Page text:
Junior students continue to spend time in the on-site Forest School as part of Gad’s Hill’s commitment to making sure the whole school community benefits from the resource, which is proven to improve social skills, motivation and knowledge and understanding of the world we live in.
The 7-11 year-olds take part in regular free play and structured learning sessions in the outdoor facility, which is set in the school grounds.
The oldest Junior classmates recently worked as a team to set up their very own mud kitchen before creating a mudslide for everybody to have a go on.
Favourite activities include climbing trees, taking turns on the swing and balancing on the ropes with friends.
A Forest School is the perfect outdoor educational environment and practical workshops, linked to class lessons, are often held there.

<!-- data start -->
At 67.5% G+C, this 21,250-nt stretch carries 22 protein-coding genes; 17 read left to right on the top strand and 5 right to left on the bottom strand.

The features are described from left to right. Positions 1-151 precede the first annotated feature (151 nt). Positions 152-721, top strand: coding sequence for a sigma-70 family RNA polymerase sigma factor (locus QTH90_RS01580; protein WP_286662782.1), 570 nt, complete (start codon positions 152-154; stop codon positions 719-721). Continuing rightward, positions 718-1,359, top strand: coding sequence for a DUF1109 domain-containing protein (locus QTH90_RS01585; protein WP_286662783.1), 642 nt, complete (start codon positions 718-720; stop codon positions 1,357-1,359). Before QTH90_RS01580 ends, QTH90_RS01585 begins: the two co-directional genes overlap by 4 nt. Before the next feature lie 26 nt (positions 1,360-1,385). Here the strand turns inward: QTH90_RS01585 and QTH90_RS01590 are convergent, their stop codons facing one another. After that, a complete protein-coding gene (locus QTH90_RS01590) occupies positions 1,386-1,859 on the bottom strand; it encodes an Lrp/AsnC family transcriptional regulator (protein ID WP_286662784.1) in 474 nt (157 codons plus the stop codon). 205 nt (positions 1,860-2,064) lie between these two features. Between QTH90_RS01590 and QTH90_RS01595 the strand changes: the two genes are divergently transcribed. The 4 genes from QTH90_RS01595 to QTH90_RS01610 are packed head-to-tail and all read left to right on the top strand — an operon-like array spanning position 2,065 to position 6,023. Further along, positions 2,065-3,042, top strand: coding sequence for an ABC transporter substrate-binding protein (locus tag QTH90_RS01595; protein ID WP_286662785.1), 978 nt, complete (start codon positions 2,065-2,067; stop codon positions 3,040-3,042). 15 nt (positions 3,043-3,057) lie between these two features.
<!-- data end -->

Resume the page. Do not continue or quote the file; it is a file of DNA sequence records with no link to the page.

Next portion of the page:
Junior literacy is often brought to life in the inspirational space, with cohorts enthused to use descriptive and imaginative vocabulary and consider characters who may live in the woodland setting.
Classroom displays frequently ‘feature forest’ finds as the Forest School is an ideal setting for children to explore and discover together.
Project work and humanities also benefit from the Forest School. Historically, children have been tasked with making an actual flowing watercourse from natural materials, as part of a topic on weather and the water cycle.
Forest Schools originated in Sweden during the 1950s to teach children about the natural world. They offer a specialised learning approach that sits within and compliments the wider context of outdoor and woodland education.